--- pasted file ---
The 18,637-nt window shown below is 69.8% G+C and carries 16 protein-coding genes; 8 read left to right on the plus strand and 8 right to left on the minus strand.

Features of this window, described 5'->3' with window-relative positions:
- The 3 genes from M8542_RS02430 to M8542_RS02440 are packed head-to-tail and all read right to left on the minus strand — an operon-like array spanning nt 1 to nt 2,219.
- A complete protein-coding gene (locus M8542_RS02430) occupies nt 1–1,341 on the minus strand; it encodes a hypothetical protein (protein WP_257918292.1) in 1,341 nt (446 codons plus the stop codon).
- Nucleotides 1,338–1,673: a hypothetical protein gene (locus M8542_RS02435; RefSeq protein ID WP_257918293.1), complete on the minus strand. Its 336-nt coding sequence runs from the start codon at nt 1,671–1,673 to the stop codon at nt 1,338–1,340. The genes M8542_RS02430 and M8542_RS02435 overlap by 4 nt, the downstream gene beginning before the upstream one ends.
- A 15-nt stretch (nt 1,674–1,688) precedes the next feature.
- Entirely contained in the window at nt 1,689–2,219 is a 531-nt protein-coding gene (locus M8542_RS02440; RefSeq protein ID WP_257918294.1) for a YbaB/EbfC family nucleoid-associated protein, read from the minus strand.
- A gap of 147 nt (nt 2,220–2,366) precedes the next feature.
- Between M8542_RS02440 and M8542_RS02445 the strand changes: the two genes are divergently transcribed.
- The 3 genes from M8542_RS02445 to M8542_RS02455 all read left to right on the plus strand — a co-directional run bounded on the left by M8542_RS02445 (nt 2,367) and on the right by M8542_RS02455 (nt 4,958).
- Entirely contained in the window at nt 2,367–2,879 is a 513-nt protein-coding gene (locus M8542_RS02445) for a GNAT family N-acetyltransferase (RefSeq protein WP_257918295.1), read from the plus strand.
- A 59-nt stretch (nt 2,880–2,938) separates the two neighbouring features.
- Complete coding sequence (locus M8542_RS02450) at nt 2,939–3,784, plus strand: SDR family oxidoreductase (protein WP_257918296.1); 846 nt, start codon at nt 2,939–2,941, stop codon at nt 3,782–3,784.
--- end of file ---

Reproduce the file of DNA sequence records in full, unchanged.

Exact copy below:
The 18,637-nt window shown below is 69.8% G+C and carries 16 protein-coding genes; 8 read left to right on the plus strand and 8 right to left on the minus strand.

Features of this window, described 5'->3' with window-relative positions:
- The 3 genes from M8542_RS02430 to M8542_RS02440 are packed head-to-tail and all read right to left on the minus strand — an operon-like array spanning nt 1 to nt 2,219.
- A complete protein-coding gene (locus M8542_RS02430) occupies nt 1–1,341 on the minus strand; it encodes a hypothetical protein (protein WP_257918292.1) in 1,341 nt (446 codons plus the stop codon).
- Nucleotides 1,338–1,673: a hypothetical protein gene (locus M8542_RS02435; RefSeq protein ID WP_257918293.1), complete on the minus strand. Its 336-nt coding sequence runs from the start codon at nt 1,671–1,673 to the stop codon at nt 1,338–1,340. The genes M8542_RS02430 and M8542_RS02435 overlap by 4 nt, the downstream gene beginning before the upstream one ends.
- A 15-nt stretch (nt 1,674–1,688) precedes the next feature.
- Entirely contained in the window at nt 1,689–2,219 is a 531-nt protein-coding gene (locus M8542_RS02440; RefSeq protein ID WP_257918294.1) for a YbaB/EbfC family nucleoid-associated protein, read from the minus strand.
- A gap of 147 nt (nt 2,220–2,366) precedes the next feature.
- Between M8542_RS02440 and M8542_RS02445 the strand changes: the two genes are divergently transcribed.
- The 3 genes from M8542_RS02445 to M8542_RS02455 all read left to right on the plus strand — a co-directional run bounded on the left by M8542_RS02445 (nt 2,367) and on the right by M8542_RS02455 (nt 4,958).
- Entirely contained in the window at nt 2,367–2,879 is a 513-nt protein-coding gene (locus M8542_RS02445) for a GNAT family N-acetyltransferase (RefSeq protein WP_257918295.1), read from the plus strand.
- A 59-nt stretch (nt 2,880–2,938) separates the two neighbouring features.
- Complete coding sequence (locus M8542_RS02450) at nt 2,939–3,784, plus strand: SDR family oxidoreductase (protein WP_257918296.1); 846 nt, start codon at nt 2,939–2,941, stop codon at nt 3,782–3,784.